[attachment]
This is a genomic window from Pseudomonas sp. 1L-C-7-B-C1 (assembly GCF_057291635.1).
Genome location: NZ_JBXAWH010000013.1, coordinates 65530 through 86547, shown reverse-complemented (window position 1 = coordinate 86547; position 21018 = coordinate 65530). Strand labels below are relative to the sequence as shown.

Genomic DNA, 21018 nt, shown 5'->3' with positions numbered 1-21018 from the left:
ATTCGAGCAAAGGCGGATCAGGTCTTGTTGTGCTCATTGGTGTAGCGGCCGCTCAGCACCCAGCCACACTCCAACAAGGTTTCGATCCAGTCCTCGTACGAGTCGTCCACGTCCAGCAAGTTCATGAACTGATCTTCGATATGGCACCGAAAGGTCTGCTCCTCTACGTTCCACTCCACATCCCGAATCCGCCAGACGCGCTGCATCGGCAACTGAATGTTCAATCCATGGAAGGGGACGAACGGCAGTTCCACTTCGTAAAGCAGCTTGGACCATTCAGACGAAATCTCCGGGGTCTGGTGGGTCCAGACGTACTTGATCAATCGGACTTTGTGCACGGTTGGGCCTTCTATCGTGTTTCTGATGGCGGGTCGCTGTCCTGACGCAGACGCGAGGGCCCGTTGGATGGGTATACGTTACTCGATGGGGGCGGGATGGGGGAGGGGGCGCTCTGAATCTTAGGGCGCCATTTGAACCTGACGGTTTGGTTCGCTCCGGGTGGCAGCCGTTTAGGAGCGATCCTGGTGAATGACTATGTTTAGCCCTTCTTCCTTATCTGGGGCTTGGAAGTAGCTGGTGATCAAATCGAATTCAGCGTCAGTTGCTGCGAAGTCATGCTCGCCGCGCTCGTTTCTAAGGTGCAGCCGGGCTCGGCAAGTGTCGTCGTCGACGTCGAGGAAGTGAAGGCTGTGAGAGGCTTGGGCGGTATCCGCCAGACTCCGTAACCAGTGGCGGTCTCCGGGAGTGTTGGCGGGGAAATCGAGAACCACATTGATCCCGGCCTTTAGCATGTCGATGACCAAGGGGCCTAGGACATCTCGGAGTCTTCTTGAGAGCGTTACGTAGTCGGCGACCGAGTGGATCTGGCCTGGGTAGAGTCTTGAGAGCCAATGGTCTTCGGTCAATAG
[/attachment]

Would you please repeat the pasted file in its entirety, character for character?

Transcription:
This is a genomic window from Pseudomonas sp. 1L-C-7-B-C1 (assembly GCF_057291635.1).
Genome location: NZ_JBXAWH010000013.1, coordinates 65530 through 86547, shown reverse-complemented (window position 1 = coordinate 86547; position 21018 = coordinate 65530). Strand labels below are relative to the sequence as shown.

Genomic DNA, 21018 nt, shown 5'->3' with positions numbered 1-21018 from the left:
ATTCGAGCAAAGGCGGATCAGGTCTTGTTGTGCTCATTGGTGTAGCGGCCGCTCAGCACCCAGCCACACTCCAACAAGGTTTCGATCCAGTCCTCGTACGAGTCGTCCACGTCCAGCAAGTTCATGAACTGATCTTCGATATGGCACCGAAAGGTCTGCTCCTCTACGTTCCACTCCACATCCCGAATCCGCCAGACGCGCTGCATCGGCAACTGAATGTTCAATCCATGGAAGGGGACGAACGGCAGTTCCACTTCGTAAAGCAGCTTGGACCATTCAGACGAAATCTCCGGGGTCTGGTGGGTCCAGACGTACTTGATCAATCGGACTTTGTGCACGGTTGGGCCTTCTATCGTGTTTCTGATGGCGGGTCGCTGTCCTGACGCAGACGCGAGGGCCCGTTGGATGGGTATACGTTACTCGATGGGGGCGGGATGGGGGAGGGGGCGCTCTGAATCTTAGGGCGCCATTTGAACCTGACGGTTTGGTTCGCTCCGGGTGGCAGCCGTTTAGGAGCGATCCTGGTGAATGACTATGTTTAGCCCTTCTTCCTTATCTGGGGCTTGGAAGTAGCTGGTGATCAAATCGAATTCAGCGTCAGTTGCTGCGAAGTCATGCTCGCCGCGCTCGTTTCTAAGGTGCAGCCGGGCTCGGCAAGTGTCGTCGTCGACGTCGAGGAAGTGAAGGCTGTGAGAGGCTTGGGCGGTATCCGCCAGACTCCGTAACCAGTGGCGGTCTCCGGGAGTGTTGGCGGGGAAATCGAGAACCACATTGATCCCGGCCTTTAGCATGTCGATGACCAAGGGGCCTAGGACATCTCGGAGTCTTCTTGAGAGCGTTACGTAGTCGGCGACCGAGTGGATCTGGCCTGGGTAGAGTCTTGAGAGCCAATGGTCTTCGGTCAATAG